Maybe time will tell. If that’s how he truly conducts his artistry, he’ll have a hard time becoming and remaining relevant in the rap game.

 

Continue Reading

Editorials

Please, Don’t Take Nicki Minaj’s “Barbie Dreamz” Serious

Published

on

Nicki Minaj’s fourth studio album Queen released with a hilarious flip of Biggie’s “Just Playing (Dreams)” from his final studio album Ready to Die. Lil Kim also created a steamy version that centers around men as sexual toys, but, for some reason, Nicki’s has ruffled a few feathers. On “Barbie Dreamz,” Nicki uses modern rap males as her playthings through a series of verses that are clearly meant as jokes. Don’t take it serious.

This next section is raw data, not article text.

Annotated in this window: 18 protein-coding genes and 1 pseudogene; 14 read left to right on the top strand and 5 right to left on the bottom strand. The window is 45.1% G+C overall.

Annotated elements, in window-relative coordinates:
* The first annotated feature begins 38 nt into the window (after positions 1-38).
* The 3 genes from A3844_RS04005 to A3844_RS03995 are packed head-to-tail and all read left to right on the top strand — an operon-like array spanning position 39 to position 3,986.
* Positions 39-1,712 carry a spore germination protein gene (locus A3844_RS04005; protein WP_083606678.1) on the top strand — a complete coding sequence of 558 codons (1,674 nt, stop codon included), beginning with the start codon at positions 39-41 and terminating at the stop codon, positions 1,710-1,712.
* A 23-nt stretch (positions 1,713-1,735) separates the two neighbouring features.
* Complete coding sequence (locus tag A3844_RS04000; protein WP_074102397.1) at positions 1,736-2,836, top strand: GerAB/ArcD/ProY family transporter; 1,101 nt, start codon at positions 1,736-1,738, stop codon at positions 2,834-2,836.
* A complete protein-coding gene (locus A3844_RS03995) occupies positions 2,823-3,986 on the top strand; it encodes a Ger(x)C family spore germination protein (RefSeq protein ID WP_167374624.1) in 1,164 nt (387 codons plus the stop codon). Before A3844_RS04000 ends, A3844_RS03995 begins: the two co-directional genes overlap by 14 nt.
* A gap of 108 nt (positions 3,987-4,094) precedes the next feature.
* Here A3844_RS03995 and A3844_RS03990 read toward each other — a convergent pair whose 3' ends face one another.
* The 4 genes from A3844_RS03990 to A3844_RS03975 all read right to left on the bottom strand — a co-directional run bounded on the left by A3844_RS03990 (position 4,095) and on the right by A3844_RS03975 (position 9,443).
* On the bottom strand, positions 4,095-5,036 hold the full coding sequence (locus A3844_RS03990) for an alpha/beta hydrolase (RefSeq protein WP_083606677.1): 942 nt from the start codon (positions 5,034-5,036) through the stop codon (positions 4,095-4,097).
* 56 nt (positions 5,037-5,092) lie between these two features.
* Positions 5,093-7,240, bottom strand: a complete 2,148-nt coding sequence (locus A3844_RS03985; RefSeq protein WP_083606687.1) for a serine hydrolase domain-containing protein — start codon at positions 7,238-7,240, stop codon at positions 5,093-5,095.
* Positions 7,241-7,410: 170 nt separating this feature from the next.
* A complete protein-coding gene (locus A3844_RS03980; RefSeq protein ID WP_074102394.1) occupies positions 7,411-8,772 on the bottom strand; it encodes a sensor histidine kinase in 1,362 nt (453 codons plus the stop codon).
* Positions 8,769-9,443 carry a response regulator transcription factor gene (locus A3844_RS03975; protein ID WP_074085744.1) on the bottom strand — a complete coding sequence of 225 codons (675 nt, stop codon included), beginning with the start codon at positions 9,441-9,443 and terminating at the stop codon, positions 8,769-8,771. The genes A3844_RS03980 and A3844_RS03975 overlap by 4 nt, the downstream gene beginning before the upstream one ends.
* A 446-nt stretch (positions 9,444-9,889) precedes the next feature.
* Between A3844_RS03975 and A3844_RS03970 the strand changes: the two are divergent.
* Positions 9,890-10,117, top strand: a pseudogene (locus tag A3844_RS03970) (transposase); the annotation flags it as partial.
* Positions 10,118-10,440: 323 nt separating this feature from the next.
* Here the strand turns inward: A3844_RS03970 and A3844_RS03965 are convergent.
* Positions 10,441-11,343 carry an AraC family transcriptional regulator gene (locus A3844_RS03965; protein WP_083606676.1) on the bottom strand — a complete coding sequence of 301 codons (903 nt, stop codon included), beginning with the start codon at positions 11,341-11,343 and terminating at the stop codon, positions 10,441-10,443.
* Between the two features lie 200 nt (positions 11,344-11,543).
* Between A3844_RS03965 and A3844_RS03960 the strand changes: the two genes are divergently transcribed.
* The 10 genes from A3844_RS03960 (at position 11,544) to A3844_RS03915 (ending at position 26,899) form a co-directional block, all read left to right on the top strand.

On the song, she names 31 different people – from Quavo and Karrueche, to Lil Uzi Vert and Drake. Many have apparently “had sex” with her – Meek Mill and DJ Khaled have failed recently supposedtly – but, as stated above, it’s jokes, nothing more. She even tweeted as such after the uproar hit critical level.

Nicki has long been adamant that she’s never been one to sleep with a number of industry men. She’s went on record, and in interviews, to reiterate the fact. There’s also the fact that male rappers have built entire careers out of trolling. Can we let Nicki have her fun?

Let’s just enjoy the music and dissect it later.

Continue Reading

Trending This Week

Copyright © 2018 4sho Magazine LLC.